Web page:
Two-hundred-and-twenty-five Chinese human service professional trainees (80 police trainees, 45 medical students, and 100 nursing students) participated in a study on responsibility attribution to violence against women (VAW). Results showed that compared to medical students and police trainees, nursing students had broader definitions of VAW, endorsed more liberal attitudes toward women, and perceived VAW as more prevalent and having more negative effects on the victims and society. Compared to police trainees, medical and nursing students assigned greater responsibility to VAW perpetrators. However, there was no group difference in the attribution of responsibility to VAW victims. Among the predictor variables for a low level of responsibility attribution to the victims, liberal attitude toward women was the only significant predictor. For a low level of responsibility attribution to the perpetrators, the most salient predictors were being police trainees and perceiving VAW as having little negative effects on the victims. Limitations and implications of the study will also be discussed.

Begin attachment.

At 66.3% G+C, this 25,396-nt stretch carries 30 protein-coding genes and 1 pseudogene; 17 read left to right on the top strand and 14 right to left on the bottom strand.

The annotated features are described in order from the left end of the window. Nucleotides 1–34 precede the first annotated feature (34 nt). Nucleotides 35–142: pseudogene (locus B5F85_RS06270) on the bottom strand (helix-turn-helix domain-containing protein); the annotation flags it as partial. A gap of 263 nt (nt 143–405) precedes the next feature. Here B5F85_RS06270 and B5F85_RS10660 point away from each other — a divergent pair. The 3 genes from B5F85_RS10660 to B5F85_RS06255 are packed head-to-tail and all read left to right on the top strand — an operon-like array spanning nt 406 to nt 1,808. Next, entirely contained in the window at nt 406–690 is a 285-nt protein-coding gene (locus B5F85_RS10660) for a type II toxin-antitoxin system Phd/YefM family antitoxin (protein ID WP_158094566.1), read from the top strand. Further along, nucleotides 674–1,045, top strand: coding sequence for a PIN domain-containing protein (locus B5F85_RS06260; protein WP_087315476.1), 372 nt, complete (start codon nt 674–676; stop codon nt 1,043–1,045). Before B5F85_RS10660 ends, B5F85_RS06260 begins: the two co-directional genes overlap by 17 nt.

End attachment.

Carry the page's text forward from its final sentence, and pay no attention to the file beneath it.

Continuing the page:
- Chinese human service professional trainees
- Responsibility attribution
- Violence against women